Farewell, Gonzo, I’m glad to see you go. It sucks when the people come for you, doesn’t it?

Let’s review the legacy you leave:

1. You wrote the opinion that allows Americans to torture prisoners of war against every Geneva Convention ever held.

2. You illegally fired eight U.S. Attorneys because they didn’t play Bu$h and Rove’s political games.

3. You and several Bu$h henchmen went to the hospital when John Ashcroft was very ill and bullied him into signing off on your wiretapping of Americans program; the very same program he’d refused to sign off on because he felt it was unconstitutional.

4. You have allowed the Justice Department to be run on politics rather than on justice.

5. You made a mockery of Congressional hearings.

All I can say is that Congress better continue their investigations. I hope to see you in prison before this is all over with.

In the wake of your leaving, it appears we may get ol’ Chertoff – the guy who did such a bang up job of running FEMA and sending help to the Gulf Coast region after Katrina and the guy who recently wanted the terror threat level raised because he had a “gut feeling” as well as being Rudy Gulliani’s big buddy and a big Bu$h yes man. I can hardly contain my excitement.

I’m sure you’re hurting today over having to give up your grand job. But I feel confident that in a couple of months you’ll be completely unable to recall any of it.


Saturday, August 18, 2007

The Bittersweet Moments In Life

This is Sam - also known as Sammie Lambie, Sam the Lamb, and Sambo Lambo.

This is Sadie - also known as Little Doll Baby, Sadie Lou, Sadie Lou Who, and Lulu Belle.

For the past three months, they have been our foster puppies. They are half-Shih Tzu and half-Bichon Frise, brother and sister, and they are all puppy. When we began this fostering effort we were not at all sure that we could keep both puppies together. To put it mildly, they were a handful. But after the first few weeks we got into a rhythm. While they had their wild side, they were also the sweetest puppies you can imagine. Sadie just loved me to hold her upside down in the evenings after her dinner and rub her belly until she fell asleep, doing the Bichon Wave if I stopped for any length of time. Sam loved jumping into my lap and wrapping both paws around my neck and putting his head on my shoulder.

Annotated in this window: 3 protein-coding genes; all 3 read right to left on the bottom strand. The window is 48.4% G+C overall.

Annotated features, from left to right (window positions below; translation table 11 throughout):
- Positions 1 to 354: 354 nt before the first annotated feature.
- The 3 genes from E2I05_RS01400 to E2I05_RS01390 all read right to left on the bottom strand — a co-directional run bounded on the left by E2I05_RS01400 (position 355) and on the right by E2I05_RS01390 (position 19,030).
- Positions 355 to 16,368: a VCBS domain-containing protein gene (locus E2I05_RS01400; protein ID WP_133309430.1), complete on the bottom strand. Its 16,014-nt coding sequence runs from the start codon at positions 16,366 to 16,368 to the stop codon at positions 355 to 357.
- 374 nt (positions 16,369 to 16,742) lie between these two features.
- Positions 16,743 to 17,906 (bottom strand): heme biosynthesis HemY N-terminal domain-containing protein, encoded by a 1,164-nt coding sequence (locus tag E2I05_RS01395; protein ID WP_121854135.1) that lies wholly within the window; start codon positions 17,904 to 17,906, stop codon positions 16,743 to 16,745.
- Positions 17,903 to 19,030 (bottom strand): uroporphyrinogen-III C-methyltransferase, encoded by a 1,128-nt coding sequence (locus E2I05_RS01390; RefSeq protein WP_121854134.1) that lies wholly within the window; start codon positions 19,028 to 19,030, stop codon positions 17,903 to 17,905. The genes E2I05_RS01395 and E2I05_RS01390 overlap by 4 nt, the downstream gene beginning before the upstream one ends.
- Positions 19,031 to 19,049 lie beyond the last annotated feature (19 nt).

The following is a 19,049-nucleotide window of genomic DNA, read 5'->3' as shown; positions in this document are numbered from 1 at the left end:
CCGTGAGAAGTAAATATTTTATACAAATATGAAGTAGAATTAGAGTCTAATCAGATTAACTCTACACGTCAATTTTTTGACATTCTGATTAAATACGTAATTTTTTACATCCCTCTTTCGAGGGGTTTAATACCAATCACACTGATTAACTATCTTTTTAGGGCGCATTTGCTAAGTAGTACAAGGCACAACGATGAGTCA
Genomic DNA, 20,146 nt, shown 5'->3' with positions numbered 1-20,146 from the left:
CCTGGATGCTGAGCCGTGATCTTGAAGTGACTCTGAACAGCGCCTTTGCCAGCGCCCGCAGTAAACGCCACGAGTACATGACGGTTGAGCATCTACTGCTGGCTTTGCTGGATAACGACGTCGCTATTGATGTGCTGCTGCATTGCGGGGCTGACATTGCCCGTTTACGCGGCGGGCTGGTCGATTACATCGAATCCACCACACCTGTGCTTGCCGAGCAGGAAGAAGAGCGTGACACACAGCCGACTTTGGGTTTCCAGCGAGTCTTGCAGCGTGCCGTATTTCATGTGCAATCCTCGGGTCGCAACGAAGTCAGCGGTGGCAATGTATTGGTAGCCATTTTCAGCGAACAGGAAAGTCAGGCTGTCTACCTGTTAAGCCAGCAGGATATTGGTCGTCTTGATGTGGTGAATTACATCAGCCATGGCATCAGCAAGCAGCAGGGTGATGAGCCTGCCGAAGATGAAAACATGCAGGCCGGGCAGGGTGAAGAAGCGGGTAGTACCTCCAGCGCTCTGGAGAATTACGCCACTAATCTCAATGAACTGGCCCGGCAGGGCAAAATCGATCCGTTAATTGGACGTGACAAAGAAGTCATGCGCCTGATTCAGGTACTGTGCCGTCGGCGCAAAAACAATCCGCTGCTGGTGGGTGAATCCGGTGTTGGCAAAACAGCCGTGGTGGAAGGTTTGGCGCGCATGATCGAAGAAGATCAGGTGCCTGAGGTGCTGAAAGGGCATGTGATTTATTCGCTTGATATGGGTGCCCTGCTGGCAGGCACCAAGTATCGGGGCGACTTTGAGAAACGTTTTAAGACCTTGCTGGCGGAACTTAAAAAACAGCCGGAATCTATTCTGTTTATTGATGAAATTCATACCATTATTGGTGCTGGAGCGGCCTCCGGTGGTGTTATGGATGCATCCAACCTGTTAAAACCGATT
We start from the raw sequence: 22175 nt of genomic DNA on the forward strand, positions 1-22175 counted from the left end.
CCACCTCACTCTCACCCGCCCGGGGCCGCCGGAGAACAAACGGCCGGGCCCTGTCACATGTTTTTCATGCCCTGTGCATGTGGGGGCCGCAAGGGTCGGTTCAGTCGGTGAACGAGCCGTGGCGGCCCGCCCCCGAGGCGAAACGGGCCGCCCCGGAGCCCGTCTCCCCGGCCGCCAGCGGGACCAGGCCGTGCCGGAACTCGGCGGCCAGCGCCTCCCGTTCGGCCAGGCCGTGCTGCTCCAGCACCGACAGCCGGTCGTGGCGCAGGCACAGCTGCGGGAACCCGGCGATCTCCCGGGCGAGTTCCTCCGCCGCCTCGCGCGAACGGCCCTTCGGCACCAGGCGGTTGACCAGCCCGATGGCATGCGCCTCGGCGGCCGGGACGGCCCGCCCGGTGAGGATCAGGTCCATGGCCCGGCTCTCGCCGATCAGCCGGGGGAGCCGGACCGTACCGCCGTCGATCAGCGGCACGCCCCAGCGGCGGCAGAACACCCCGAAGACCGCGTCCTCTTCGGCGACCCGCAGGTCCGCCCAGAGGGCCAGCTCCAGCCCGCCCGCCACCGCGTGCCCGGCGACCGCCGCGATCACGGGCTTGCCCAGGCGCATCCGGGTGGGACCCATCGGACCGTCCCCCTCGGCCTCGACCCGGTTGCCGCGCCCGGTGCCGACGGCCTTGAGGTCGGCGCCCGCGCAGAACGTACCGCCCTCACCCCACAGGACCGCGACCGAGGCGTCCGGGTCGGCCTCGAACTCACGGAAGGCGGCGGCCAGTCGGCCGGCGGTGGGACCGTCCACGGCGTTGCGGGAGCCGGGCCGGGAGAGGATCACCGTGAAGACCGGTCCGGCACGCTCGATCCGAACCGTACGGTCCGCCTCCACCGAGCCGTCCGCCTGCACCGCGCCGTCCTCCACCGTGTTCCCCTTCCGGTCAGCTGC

Since E and I failed Fostering 101 when we adopted Nate just over a week after we got him to foster, we were determined this time that we were going to truly foster these pups. I can honestly say that at no time was I tempted to adopt them because five dogs in the house is just way too much. Small Paws tried to tempt me with their annual Christmas in July offer to their foster parents allowing them to adopt their fosters for only $5. But I deleted the email and stood strong determined to pass Fostering 101 this time.

Early this week I got the email telling me that someone was interested in Sam and Sadie and would adopt them together. It was the wonderful news we'd been hoping for. As the foster parent, I got to interview the interested party to get a feel for his puppy parenting capabilities. When we nearing the end of the conversation and he told me it was way too hot to try to fly the pups up to North Carolina so instead he and his fiance would drive down here to Louisiana to get them, I knew Sam and Sadie would be in great hands. Over the next couple of days we made arrangements to meet them at their hotel this weekend. We got the pups groomed and ready to meet their new Dad and Mom. Today was the day.

This is Mike and Kaini and although you can't really see Kaini's face, you can see that grin on Mike's.

Sam and Sadie gave them kisses right away. I cried after we left. E knew I would. Even though I knew from the start we weren't going to keep them, they still managed to wrap themselves around my heart. I'm going to miss our evening snuggles and their rough housing (I called them The Rolling Ball of Thunder). I'm going to miss Sadie's sweet round eyes that claimed innocence even though she'd just done something she wasn't supposed to. I'm going to miss Sam's head laying on my shoulder while I scratched his chest.

But I just got a call from Mike telling me that they'd made it home. The first thing he said was "They're blitzing all over the place!" and the happiness in his voice was more than apparent. We couldn't have sent them off with better puppy parents if we'd hand-picked them ourselves.

Tonight E and I can finally say we've passed Fostering 101 and, yes, we will move on to Fostering 102 in the not so distant future. Because we believe in the mission of Small Paws - to take the unloved, the abused, and the thrown away, give them love and guidance, then send them off to a forever home where they will always know they are loved.